“Don’t “Oh, Dustin” me, you arrogant, posturing ass. The fact that a complaint isn’t made for that much time automatically makes it dubious. It places the accused in an impossible position; evidence has evaporated, and memories have faded. There are many reasons to lie. To get publicity, To get revenge for some real or imagined slight. To bring down someone famous or powerful. To join a mob—and regardless of the fact that the post-Weinstein focus on legitimate sexual misconduct in the workplace has created needed awareness and exposed long-time abusers, it is a mob, with all of the capacity a mob has to harm the innocent in its self-righteousness. You are playing to the mob right now, and willing to unjustly smear me to do it. You’re a disgrace.”

John Ziegler quoted a Hollywood writer who knows Hoffman and is convinced he is innocent, who said,

“Someone should tell John Oliver he’s the true heir to Joe McCarthy!Sex abuse baiting has replaced red-baiting. The ‘Sexual Blacklist’ reigns supreme. Guilty until ruined!”

Let me also remind readers that my hypothetical illustrating how a woman might retroactively decide that what she did not regard as sexual harassment years ago was harassment now was mocked by both the moderator and a Georgetown law professor during the NPR panel I participated in last week.

I am right, they are biased.

The more I think about that exchange, the more ticked off I get….

 

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Ethics Dunce: The Walter Cronkite School of Journalism and Mass Communication

The Walter Cronkite School of Journalism and Mass Communication has boarded the Harvey Weinstein Ethics Train Wreck.

Is the body of Charlie Rose’s work as a journalist less impressive, valuable, expert, enlightening and professional because we have learned that he is an abusive, sexist, gross, harassing pig? Of course not.

That being the case, why is The Walter Cronkite School of Journalism and Mass Communication revoking the Walter Cronkite Award for Excellence in Journalism it bestowed on him in 2015? Let’s have the school’s explanation, shall we?

In the words of Dean Christopher Callahan:

We give the award each year based on the knowledge we have of a recipient at that time. When new information about a recipient surfaces, the question we ask is not whether the award would be given again with a new set of facts, but whether the transgressions are so egregious that they demand nothing less than a reversal of history.

I believe Mr. Rose’s actions of sexual misconduct reported by The Washington Post and other media outlets, which are largely unrefuted, rise to that level. The damage caused by Mr. Rose’s actions extends far beyond the news organizations for which he worked. The actions victimized young women much like those who make up the overwhelming majority of Cronkite students – young women who deserve to enter workplaces that reward them for their hard work, intelligence and creativity and where they do not have to fear for their safety or dignity. In rescinding this award, we hope to send an unequivocal message that what Mr. Rose did is unacceptable, and that such behavior – far too common in not just media companies but many organizations – must stop.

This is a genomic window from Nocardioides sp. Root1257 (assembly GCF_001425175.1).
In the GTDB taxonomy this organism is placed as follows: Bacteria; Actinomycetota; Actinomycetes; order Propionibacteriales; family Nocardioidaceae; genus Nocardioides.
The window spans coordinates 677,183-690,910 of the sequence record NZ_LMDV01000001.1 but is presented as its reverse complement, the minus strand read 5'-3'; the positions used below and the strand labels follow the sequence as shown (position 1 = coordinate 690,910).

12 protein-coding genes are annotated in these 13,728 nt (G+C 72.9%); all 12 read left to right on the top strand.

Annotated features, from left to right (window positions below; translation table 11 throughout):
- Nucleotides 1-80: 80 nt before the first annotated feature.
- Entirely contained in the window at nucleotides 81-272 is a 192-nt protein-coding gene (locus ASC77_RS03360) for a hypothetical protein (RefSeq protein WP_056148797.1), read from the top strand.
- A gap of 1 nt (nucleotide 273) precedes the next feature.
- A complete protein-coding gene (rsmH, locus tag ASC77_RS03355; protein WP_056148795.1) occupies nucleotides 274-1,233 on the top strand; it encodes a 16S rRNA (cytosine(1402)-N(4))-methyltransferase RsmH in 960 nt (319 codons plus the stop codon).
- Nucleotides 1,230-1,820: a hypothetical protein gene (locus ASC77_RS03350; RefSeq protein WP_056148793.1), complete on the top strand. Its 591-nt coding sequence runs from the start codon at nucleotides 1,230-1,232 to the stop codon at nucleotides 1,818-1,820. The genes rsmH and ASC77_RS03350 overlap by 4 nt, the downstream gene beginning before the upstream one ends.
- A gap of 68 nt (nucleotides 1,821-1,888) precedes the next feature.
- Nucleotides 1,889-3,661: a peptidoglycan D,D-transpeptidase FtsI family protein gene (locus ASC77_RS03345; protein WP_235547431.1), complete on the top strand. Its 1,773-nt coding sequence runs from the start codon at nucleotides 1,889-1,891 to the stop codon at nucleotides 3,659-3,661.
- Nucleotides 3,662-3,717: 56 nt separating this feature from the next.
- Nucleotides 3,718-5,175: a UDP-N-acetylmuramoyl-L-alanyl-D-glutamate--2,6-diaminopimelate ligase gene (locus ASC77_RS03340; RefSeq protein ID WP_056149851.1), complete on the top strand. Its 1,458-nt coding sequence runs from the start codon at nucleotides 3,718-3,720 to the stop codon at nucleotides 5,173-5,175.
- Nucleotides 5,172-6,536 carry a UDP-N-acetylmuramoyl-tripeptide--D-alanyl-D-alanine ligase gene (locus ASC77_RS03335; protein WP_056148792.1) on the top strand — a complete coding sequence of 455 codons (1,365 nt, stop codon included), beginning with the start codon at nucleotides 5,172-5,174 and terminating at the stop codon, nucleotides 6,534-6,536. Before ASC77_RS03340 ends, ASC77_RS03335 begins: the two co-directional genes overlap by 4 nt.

So now you know why. The school, and its dean, and everyone else involved in this decision, is craven, hell-bent on virtue-signalling, bereft of integrity, hypocritical, and intellectually dishonest. The school has never withdrawn an award or honor: are we really supposed to believe that there is an established procedure for considering whether or not one should be revoked in an instance of “new information” that has nothing whatsoever to do with the reason the honor was bestowed? Rose’s shame hardly did any lasting harm to the news organizations he worked for beyond the inconvenience of replacing him. He discriminated against women? Being the biggest cheese in William Paley’s all-male news room, Walter Cronkite’s treatment of women during the “Mad Men” error probably wouldn’t pass muster today, though I can’t picture Uncle Walter parading naked in front of female colleagues. (Fortunately I can’t picture Charlie doing that either). If Walter’s Juanita Broaddrick, reading about the slap-down of Rose, comes out with a credible accusation against the icon, will the Arizona State-based institution change its name to the Dan Rather sch…no, it can’t do that. Continue reading

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Further Ethics Observations On The Kevin Spacey Scandal [Part 2]

[Continuing the reflections on the accusation against Kevin Spacey and its aftermath…Part One is here.]

I have always assumed that Spacey had endured some kind of serious trauma that explained his aversion to confirming that he was gay, since, really, it was so, so obvious. Many actors become actors because of familial abuse and self-loathing: if you think about it, it makes sense. They don’t like who they are and what real life has been, so they seek the fantasy life of being someone else on stage, films and TV.  Maybe Spacey’s long obsession with performer Bobby Darrin provided a clue. (Spacey eventually played Darrin in his own vanity film project. “Beyond the Sea.”) You have to be really unhappy with yourself to fantasize being in the shoes of Darrin, the talented, troubled heterosexual  actor-singer who died before he turned 40. Thus I was not surprised when Spacey’s brother Randall Fowler, 62, a limo driver and professional Rod Stewart impersonator, described the home in which he, Kevin and their sister were raised as resembling the plot a  horror movie.